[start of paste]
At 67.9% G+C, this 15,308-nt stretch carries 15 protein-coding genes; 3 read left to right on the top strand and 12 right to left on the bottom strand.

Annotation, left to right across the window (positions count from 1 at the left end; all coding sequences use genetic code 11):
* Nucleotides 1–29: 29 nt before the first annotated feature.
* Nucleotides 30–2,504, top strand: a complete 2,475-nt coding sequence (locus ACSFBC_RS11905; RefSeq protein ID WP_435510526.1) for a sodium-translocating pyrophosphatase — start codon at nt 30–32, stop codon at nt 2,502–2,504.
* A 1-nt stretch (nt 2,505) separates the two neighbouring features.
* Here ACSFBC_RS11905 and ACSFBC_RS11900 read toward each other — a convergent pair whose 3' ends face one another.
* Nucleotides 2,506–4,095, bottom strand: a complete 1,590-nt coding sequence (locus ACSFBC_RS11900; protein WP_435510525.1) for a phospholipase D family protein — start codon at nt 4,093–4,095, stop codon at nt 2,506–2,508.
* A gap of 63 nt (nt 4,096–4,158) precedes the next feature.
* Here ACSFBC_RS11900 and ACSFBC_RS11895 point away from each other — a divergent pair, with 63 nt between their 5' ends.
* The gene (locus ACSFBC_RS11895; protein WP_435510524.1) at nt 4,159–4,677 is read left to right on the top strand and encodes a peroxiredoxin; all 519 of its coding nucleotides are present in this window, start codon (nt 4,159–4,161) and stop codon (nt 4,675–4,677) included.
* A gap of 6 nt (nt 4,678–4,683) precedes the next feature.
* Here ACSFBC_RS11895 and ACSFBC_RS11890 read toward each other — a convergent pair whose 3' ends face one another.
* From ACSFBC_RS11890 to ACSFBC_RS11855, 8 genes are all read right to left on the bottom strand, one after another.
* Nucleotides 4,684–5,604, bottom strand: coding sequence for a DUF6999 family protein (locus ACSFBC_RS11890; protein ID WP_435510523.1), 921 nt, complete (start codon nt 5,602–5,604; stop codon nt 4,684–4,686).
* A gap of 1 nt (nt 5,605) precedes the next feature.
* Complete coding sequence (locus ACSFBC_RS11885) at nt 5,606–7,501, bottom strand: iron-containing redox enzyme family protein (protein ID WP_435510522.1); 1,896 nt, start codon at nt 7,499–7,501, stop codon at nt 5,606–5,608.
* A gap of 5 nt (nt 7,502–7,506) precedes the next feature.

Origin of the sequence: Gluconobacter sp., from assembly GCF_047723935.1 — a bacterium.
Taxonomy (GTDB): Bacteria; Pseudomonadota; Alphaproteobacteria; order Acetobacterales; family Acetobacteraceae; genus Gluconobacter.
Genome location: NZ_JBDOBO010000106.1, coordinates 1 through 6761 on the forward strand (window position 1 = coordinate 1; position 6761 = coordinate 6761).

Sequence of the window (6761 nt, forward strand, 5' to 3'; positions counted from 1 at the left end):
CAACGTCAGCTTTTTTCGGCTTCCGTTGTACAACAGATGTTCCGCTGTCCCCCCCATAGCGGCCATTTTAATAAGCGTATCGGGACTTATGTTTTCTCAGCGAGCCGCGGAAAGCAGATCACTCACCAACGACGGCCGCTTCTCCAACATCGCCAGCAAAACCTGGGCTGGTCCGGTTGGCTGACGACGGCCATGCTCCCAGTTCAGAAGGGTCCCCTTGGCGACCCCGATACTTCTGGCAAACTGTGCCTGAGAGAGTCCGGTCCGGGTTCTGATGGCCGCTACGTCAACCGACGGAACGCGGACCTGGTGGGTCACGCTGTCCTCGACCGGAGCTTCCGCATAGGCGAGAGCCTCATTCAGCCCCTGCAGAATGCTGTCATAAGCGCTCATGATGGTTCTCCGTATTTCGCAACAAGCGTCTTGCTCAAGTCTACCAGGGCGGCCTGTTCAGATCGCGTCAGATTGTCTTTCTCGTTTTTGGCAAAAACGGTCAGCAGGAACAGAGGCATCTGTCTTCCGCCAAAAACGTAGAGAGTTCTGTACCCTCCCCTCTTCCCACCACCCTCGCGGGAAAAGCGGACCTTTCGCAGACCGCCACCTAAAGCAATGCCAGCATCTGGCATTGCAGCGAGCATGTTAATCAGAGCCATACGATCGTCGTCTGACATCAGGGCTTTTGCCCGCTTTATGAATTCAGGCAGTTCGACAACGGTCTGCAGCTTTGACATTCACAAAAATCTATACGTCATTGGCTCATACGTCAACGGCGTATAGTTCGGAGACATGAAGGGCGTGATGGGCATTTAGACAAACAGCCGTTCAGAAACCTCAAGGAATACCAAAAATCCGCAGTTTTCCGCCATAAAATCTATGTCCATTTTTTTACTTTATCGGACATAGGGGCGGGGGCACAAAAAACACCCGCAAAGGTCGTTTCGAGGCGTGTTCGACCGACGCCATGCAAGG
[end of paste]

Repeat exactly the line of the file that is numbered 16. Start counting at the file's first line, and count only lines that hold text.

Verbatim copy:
* Complete coding sequence (locus ACSFBC_RS11885) at nt 5,606–7,501, bottom strand: iron-containing redox enzyme family protein (protein ID WP_435510522.1); 1,896 nt, start codon at nt 7,499–7,501, stop codon at nt 5,606–5,608.